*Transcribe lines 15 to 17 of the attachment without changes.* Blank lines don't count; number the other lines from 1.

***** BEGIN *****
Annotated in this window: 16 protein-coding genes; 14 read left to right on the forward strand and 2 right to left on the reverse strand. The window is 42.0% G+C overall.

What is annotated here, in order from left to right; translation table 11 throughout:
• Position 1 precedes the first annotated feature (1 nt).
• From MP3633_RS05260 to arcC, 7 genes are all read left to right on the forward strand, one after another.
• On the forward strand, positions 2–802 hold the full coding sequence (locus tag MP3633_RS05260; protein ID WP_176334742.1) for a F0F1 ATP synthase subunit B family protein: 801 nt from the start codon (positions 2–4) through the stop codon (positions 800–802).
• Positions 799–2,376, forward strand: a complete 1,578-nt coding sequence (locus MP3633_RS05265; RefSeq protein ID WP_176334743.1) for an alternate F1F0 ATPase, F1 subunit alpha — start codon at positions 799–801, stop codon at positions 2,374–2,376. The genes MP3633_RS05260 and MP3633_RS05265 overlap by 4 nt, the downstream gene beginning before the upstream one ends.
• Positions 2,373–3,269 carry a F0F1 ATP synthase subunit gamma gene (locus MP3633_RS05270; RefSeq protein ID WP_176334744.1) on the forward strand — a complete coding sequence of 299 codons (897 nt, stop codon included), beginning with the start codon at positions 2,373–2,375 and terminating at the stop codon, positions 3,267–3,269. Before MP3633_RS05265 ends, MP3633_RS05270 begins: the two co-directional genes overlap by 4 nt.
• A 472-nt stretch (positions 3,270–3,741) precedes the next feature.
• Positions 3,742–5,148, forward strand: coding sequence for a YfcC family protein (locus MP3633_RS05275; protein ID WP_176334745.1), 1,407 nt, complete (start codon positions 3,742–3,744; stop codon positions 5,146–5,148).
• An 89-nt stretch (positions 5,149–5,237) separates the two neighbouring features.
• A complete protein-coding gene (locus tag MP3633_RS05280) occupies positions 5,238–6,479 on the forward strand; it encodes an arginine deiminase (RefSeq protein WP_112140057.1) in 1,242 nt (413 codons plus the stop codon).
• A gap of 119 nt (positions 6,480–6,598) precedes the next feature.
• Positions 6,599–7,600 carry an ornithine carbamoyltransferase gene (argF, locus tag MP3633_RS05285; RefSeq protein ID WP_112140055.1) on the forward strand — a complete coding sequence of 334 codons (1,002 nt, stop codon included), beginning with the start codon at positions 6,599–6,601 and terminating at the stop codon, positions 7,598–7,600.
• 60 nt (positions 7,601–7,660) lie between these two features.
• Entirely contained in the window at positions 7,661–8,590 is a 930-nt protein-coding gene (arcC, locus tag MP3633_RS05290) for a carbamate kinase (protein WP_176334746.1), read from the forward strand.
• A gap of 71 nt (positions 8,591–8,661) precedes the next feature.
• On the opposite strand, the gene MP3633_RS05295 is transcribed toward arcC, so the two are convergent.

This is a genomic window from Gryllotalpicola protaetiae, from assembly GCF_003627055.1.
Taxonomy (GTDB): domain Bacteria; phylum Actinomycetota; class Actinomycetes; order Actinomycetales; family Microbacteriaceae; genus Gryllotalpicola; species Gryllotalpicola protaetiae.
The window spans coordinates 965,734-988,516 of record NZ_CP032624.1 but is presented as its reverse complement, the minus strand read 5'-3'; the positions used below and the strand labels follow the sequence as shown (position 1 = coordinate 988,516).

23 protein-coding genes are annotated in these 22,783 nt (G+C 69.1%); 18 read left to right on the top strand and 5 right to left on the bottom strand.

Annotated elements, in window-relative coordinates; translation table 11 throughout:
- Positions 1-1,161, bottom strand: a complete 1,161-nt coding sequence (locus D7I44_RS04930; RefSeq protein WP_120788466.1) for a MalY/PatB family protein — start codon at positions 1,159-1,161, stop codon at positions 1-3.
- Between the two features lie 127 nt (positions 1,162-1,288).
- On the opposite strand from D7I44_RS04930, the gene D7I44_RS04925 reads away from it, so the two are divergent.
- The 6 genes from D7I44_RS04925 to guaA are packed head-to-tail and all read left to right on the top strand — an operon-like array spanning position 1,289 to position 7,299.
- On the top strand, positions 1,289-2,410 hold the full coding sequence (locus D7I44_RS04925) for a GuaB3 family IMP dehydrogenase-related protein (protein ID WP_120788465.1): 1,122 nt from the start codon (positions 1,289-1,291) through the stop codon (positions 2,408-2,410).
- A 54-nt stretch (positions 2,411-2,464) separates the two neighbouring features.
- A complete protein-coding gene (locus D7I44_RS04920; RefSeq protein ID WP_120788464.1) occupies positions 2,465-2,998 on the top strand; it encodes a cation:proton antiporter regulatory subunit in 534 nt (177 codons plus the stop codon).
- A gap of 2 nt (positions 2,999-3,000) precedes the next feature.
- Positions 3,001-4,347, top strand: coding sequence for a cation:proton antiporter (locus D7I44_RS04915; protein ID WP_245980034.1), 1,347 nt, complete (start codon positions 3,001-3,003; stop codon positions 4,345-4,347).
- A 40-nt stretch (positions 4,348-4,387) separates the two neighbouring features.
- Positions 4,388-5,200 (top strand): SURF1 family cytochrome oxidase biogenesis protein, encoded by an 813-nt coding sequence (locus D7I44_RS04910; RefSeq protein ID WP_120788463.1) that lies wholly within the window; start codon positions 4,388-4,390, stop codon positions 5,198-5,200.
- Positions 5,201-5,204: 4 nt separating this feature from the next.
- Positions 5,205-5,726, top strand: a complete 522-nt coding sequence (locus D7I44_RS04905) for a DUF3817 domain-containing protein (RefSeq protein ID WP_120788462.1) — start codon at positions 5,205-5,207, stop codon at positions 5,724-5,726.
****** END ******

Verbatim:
• Entirely contained in the window at positions 7,661–8,590 is a 930-nt protein-coding gene (arcC, locus tag MP3633_RS05290) for a carbamate kinase (protein WP_176334746.1), read from the forward strand.
• A gap of 71 nt (positions 8,591–8,661) precedes the next feature.
• On the opposite strand, the gene MP3633_RS05295 is transcribed toward arcC, so the two are convergent.